[zeromq-dev] Fwd: Re: New Python bindings

Brian Granger ellisonbg at gmail.com
Mon Feb 15 18:31:11 CET 2010


>> > On the other hand it might  be cheaper to just take the hit of the copy,
> as
>> > using the ref count and free function, means the io thread would end up
>> > calling into the python runtime, which might slow things down more and
>> > possibly cause other threading issues.

Yes, you are absolutely right, the deallocation function will have to
reaquire the GIL
decrease the refcount and than release the GIL.  That will completely stop the
io thread.  On CPython though it is actually worse.  If the
application thread is running
non-GIL releasing extension code (we run into this often!), the io
thread won't be able
to aquire the GIL for deallocation and will stop until the application
thread releases the GIL.
We have situations where that time scale could be *hours*.  I think I
will do this:

I will add a copy keyword argument to the send method and set the
default to True.
If False is set, I will use the dealloc. function that mucks with the
GIL and refcount.
But the default will be to copy.

> Python runtime has one big lock called the GIL(global-interpreter-lock).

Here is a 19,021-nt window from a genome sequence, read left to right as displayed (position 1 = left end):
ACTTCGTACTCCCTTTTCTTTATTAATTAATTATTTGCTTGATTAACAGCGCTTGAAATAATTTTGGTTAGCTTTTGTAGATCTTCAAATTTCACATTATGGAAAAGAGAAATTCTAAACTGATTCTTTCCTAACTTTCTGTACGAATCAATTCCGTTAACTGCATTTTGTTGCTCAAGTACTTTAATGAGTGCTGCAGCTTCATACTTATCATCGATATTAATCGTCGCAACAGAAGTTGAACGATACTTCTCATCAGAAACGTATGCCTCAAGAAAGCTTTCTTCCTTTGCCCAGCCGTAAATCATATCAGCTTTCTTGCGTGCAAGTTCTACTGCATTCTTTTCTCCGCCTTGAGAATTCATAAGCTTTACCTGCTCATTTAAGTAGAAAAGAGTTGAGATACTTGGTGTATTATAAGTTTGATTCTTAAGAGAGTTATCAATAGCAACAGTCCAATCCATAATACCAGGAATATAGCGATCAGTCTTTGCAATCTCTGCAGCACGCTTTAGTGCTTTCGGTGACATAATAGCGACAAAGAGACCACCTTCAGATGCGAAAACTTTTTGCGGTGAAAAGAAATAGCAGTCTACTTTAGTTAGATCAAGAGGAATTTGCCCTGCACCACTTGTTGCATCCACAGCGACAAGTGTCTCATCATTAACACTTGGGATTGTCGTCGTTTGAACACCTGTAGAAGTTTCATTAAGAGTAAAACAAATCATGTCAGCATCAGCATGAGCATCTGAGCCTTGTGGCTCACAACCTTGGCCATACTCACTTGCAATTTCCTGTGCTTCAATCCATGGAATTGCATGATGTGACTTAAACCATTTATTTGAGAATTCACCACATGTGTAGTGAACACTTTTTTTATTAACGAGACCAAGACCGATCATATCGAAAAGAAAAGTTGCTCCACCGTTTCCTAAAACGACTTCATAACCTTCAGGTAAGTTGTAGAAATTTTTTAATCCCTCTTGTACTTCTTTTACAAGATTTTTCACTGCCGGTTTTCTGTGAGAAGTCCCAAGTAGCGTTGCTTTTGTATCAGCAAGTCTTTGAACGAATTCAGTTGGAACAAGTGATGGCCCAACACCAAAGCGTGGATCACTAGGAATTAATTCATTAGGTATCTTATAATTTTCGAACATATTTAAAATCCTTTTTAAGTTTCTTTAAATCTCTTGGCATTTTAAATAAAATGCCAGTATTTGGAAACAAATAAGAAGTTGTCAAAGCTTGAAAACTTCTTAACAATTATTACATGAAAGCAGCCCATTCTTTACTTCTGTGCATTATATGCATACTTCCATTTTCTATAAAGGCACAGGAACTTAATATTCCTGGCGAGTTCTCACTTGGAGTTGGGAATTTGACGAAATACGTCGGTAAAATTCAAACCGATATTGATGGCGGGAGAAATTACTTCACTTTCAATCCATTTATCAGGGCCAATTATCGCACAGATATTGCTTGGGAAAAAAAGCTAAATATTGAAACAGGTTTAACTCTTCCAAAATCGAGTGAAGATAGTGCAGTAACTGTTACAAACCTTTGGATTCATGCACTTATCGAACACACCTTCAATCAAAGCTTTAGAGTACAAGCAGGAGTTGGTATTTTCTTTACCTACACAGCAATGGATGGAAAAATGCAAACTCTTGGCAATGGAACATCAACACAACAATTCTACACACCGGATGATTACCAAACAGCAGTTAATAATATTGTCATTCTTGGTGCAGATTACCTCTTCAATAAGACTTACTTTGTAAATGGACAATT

> This means that python only really runs one python thread(ie started from
> python code ) at a time
> (some might say that's not threaded at all ;-) ) and they get some sort of
> timeslice(number of byte code instructions?) before yielding.

Yes, the situation with the GIL is horrible.  That is the one of the
things that makes 0MQ
look so attractive - all of the io and queuing takes place in a true
OS level thread
and is not affected by the GIL.  This makes me *very* happy.

> Note: AFAIK Jython and IronPython (JVM and .Net) threads work more as
> expected.
> When writing a c-module extension calling into a foreign interface, you can
> release the GIL.
> The  io-thread will have to acquire GIL in order to free it up.
> So in this case on balance I'd think I would take the hit of the copy.

Thanks for the feedback Jon!



> Jon

Brian E. Granger, Ph.D.
Assistant Professor of Physics
Cal Poly State University, San Luis Obispo
bgranger at calpoly.edu
ellisonbg at gmail.com

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